A U.S. Navy sailor was officially charged Thursday with starting the catastrophic fire aboard USS Bonhomme Richard (LHD-6) last year that burned for days, caused $3B in damages, 63 injuries, and resulted in the Navy’s decision to scrap the amphibious assault ship.
In an emailed statement to American Military News, Cmdr. Sean Robertson, a U.S. 3rd Fleet spokesperson, said, “Charges under the Uniform Code of Military Justice were brought forth against a Navy Sailor in response to evidence found during the criminal investigation into the fire started on USS Bonhomme Richard (LHD 6) on July 12, 2020. “
Robertson said the unnamed sailor “was a member of Bonhomme Richard’s crew at the time and is accused of starting the fire.”
USNI News reported the charges against the sailor, identified as a seaman apprentice, are aggravated arson under Article 126 of the Uniform Code of Military Justice (UCMJ) and hazarding a vessel under Article 110.
The fire, which began on the USS Bonhomme Richard on July 12, 2020, resulted in a blaze that Navy sailors, Federal Fire Department and San Diego Fire Department firefighters fought for four days before it was out. Amid the firefighting efforts, 63 people were injured, including 40 Navy personnel and 23 civilians. The ship’s aircraft-carrier-style flight deck was damaged in places and many of the ship’s decks had sustained fire and water damage.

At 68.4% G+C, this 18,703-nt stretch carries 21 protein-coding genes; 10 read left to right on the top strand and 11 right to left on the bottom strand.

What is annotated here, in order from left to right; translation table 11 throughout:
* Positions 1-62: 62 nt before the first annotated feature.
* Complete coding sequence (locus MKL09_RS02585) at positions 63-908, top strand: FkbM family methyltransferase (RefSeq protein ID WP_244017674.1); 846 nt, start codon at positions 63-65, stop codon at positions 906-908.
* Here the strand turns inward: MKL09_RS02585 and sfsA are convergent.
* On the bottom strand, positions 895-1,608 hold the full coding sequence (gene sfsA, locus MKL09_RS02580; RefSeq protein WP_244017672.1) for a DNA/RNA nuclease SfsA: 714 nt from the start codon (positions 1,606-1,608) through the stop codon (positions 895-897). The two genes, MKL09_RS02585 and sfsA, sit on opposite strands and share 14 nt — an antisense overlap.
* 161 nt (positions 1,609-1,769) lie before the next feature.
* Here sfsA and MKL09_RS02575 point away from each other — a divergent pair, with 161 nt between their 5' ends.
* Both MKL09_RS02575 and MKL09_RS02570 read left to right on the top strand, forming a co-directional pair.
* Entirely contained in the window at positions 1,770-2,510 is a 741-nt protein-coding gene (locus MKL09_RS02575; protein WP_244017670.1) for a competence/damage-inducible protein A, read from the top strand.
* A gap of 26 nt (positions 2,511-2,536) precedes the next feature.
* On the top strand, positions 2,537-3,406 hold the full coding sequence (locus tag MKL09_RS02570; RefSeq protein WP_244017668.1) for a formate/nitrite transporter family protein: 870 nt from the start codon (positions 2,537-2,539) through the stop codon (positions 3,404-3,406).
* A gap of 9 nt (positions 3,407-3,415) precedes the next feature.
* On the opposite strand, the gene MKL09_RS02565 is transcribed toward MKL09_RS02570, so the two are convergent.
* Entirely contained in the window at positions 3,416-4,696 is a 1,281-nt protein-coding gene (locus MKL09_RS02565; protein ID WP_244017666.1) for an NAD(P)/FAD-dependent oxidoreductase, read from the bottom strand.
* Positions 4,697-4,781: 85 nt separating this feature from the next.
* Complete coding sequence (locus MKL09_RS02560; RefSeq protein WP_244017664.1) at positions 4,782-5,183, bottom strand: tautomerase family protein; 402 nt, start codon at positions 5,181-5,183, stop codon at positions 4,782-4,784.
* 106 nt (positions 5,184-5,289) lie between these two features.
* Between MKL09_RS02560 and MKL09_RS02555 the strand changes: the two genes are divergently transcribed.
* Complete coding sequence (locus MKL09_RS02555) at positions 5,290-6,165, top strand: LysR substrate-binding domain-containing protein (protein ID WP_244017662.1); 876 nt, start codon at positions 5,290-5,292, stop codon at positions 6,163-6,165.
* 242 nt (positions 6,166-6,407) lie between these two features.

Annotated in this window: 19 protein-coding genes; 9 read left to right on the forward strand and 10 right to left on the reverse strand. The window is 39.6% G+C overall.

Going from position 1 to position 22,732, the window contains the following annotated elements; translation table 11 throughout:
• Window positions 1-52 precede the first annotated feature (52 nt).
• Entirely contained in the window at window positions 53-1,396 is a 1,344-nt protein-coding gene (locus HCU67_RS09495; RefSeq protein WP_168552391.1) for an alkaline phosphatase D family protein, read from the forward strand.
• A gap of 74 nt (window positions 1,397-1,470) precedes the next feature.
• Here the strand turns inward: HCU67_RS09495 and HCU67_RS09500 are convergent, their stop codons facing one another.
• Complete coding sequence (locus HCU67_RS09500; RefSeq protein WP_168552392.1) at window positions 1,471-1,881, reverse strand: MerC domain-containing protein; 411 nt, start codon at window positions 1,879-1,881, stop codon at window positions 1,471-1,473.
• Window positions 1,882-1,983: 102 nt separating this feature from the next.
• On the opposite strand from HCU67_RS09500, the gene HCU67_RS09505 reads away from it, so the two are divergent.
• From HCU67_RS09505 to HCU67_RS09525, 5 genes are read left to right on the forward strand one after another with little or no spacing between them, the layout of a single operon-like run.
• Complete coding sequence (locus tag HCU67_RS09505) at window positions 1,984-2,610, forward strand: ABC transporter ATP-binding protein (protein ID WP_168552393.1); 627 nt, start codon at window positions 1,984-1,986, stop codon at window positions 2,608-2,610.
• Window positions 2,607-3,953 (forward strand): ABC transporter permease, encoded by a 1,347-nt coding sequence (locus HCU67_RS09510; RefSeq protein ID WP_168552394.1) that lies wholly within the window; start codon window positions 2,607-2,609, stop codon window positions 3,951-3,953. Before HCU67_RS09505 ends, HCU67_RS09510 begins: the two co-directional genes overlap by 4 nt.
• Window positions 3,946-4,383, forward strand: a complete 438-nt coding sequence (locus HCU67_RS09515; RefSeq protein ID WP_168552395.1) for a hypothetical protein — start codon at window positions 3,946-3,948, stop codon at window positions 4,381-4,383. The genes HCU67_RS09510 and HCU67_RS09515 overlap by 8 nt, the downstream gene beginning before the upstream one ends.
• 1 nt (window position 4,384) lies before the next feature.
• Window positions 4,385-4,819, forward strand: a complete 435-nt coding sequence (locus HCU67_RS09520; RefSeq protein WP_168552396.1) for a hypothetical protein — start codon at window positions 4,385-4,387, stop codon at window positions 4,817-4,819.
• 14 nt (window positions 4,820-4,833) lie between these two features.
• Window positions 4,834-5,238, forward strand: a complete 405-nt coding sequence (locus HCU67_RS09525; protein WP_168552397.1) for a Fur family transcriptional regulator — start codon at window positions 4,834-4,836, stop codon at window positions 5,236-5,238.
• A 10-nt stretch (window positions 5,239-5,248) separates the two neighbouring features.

The Navy ultimately decided to scrap the ship after estimates to repair it exceeded its original construction cost. Repairing the ship would have cost more than $3 billion and five-to-seven years to complete. Repurposing the ship would have cost more than $1 billion. The ship’s original construction cost was about $761 million.
Investigators have suspected the fire may have been intentionally started since at least August of 2020.
Robertson said evidence collected during the investigation is sufficient to direct a preliminary hearing in accordance with due process under the military justice system.
Vice Adm. Steve Koehler, commander of the U.S. 3rd Fleet, is considering court-martial charges against the sailor, pending the preliminary hearing.
Robertson did not identify a potential motive for the sailor’s alleged arson.
USS Bonhomme Richard is a Wasp-class amphibious assault ship. The Wasp-class amphibious assault ships and the newer America-class amphibious assault ships serve a similar role to aircraft carriers, with a deck for launching helicopters and vertical and/or short take-off and landing (V/STOL) aircraft.
In recent years, the U.S. Marine Corps has been testing the viability of a so-called “Lightning Carrier” concept, in which amphibious assault ships become dedicated to carrying and launching as many F-35 Lighting fighter jets as they can.
The older Wasp-class amphibious assault ships also have a well deck that supports the launching of amphibious landing craft. The newer America-class ships do away with the amphibious landing well deck, and instead dedicate more space for things like aircraft maintenance and fuel storage.